You will find yourself in times in dire need of Pikmin; most likely after defeating a large, main boss or even a medium-sized mini boss. Sometimes even a fairly-larger, normal enemy can pluck more Pikmin than you'd hope. But when you learn to use each kinds of Pikmin to their strengths; you should be just fine. As mentioned before - there are a total of 5 types of Pikmin, which all have different abilities and strengths. These a Red (Fire) Pikmin, Yellow (Electric) Pikmin, Rock Pikmin, Blue (Water Pikmin) and Pink (Winged) Pikmin.
As you progress through this game, you will obtain these different kinds at a steady pace, thus creating new paths and strategies for you to use when you back-track to the older zones; something that will happen normally throughout the game, and as well as the times you might need to stock up on food or get a replenishment of Pikmin.
Being on the Wii U; this game of course uses the second-screen features of the Gamepad. Even so, it was emphasized mainly here that this really was a title designed with the original Wii Remote in mind. The controls of the Gamepad and Pro Controller aren't broken, but the Wii Remote-Nunchuk combo truly feels more natural, responsive and accurate. This is probably the first Wii U title I've owned where I'd rather play with a controller OTHER than the Gamepad. That isn't to say it goes unused, though.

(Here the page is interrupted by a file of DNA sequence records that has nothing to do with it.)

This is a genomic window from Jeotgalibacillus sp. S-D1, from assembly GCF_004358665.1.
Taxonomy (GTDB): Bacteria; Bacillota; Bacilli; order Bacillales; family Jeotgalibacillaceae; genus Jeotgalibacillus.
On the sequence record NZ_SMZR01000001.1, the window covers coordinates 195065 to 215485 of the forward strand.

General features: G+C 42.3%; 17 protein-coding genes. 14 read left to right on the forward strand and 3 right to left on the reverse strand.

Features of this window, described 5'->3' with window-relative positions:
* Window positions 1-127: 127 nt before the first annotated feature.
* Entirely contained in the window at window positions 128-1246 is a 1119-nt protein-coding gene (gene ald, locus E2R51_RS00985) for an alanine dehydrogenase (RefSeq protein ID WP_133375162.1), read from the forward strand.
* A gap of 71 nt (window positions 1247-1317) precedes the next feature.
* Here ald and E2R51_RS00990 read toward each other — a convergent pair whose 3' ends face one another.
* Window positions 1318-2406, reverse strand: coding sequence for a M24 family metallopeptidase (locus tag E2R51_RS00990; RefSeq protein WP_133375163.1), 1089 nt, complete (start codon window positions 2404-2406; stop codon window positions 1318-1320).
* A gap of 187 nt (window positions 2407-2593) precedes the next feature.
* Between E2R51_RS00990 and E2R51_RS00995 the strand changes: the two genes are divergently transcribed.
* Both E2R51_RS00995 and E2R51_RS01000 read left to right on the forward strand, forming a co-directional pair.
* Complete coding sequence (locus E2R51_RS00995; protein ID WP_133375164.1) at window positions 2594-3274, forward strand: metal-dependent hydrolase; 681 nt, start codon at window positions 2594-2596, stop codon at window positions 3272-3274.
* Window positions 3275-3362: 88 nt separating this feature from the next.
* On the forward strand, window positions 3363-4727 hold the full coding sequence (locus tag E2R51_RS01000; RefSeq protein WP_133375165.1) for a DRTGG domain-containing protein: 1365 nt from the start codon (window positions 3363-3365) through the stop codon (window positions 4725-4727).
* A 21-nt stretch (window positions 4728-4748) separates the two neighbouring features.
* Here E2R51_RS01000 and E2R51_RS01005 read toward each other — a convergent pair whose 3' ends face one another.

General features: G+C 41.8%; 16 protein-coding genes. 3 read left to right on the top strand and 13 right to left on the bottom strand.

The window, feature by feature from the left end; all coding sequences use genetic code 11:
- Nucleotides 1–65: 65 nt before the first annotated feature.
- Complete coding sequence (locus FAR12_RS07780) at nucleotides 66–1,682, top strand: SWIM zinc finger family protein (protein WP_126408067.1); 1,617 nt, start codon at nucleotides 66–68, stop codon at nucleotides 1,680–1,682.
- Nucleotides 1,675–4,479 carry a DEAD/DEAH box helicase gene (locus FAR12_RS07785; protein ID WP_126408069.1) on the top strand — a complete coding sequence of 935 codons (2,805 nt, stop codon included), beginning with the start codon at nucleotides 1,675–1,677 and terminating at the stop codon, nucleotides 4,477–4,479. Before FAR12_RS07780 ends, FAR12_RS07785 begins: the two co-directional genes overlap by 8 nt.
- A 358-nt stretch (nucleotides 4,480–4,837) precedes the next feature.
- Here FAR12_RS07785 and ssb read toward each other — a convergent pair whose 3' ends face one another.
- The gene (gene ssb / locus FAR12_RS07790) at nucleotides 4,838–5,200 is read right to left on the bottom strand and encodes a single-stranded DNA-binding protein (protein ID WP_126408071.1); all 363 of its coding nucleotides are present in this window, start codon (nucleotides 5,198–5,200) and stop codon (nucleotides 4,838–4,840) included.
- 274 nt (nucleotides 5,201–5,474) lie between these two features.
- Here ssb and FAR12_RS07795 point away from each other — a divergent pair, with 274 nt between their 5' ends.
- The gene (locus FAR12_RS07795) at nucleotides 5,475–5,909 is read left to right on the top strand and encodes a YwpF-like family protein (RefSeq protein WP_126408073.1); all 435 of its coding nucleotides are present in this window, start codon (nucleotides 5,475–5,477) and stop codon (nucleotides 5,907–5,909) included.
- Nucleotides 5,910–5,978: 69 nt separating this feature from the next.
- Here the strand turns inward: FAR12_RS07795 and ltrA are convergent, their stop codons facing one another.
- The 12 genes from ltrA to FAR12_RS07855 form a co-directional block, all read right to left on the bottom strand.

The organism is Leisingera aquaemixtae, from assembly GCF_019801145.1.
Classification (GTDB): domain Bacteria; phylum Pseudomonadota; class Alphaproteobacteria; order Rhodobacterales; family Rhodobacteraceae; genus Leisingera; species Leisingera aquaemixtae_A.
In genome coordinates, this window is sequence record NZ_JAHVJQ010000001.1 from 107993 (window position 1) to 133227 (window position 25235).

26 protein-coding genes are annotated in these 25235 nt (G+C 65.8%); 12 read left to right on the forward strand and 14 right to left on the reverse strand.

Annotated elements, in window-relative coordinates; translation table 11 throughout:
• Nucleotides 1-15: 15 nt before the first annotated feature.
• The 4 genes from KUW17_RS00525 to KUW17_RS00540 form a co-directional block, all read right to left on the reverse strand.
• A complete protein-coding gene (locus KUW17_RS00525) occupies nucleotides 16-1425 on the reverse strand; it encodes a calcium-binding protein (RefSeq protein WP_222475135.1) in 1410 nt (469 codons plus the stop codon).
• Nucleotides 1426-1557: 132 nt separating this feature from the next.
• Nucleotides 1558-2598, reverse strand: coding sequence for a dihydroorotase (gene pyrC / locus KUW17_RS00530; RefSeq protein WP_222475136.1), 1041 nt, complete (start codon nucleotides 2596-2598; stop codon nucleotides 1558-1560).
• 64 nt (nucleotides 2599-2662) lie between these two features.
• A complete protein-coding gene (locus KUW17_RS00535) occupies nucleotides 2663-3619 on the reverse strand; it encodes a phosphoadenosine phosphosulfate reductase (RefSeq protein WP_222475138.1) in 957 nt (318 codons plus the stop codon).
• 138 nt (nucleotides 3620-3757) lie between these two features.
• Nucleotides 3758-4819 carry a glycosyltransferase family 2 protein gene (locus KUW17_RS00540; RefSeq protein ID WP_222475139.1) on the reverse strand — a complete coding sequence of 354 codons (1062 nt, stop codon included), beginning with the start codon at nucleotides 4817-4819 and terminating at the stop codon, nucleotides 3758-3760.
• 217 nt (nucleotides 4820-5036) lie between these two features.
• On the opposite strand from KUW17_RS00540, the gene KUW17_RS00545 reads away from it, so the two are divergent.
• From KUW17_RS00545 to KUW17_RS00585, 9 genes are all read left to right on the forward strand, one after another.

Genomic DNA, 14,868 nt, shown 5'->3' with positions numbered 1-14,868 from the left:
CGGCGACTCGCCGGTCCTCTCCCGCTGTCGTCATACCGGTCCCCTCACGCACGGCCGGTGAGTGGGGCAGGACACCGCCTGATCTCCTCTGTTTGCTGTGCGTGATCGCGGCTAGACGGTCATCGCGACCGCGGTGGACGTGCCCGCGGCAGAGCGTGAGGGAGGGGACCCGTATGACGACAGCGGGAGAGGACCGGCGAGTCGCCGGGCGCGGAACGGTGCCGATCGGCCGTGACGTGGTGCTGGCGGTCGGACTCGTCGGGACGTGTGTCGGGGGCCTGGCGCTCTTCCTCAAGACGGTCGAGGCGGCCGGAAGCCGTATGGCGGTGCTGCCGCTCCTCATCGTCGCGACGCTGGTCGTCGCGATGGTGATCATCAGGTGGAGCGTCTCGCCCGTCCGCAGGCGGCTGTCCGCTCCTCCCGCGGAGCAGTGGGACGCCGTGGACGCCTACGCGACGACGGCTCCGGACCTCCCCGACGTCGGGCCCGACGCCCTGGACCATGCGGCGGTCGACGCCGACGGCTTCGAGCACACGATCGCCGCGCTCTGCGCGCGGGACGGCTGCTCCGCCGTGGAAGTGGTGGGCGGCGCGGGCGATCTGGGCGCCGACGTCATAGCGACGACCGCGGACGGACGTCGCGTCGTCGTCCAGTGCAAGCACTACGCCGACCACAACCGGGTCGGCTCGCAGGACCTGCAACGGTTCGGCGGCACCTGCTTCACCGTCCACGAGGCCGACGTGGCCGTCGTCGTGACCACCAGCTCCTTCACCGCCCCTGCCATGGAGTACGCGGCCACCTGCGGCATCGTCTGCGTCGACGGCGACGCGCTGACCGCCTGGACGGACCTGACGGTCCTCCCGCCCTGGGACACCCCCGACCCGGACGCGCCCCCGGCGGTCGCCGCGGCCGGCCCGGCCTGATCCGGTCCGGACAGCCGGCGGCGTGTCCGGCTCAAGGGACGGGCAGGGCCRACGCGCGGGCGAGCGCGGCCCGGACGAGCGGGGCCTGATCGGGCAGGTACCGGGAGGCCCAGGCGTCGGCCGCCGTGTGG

The Gamepad is used as the "Kopad" here in Pikmin 3; an in-game device similar to the Gamepad that is used for many cool things. All of your information is displayed on the Gamepad's screen; a fully detailed map that shows the location of places you've explored, radar signals, fruit, items and crew members, information on your Pikmin, notes (that you collect throughout the game that act as hints), journal entries from Captain Olimar, a fully functional camera (which you can use to upload pictures to Miiverse), as well as a fruit database.
Having this little data-filled device at your side is truly an amazing little feature; something that couldn't be done on the original Wii. While the game would certainly still be playable - the layer of depth that the "Kopad" provides certainly wouldn't exist.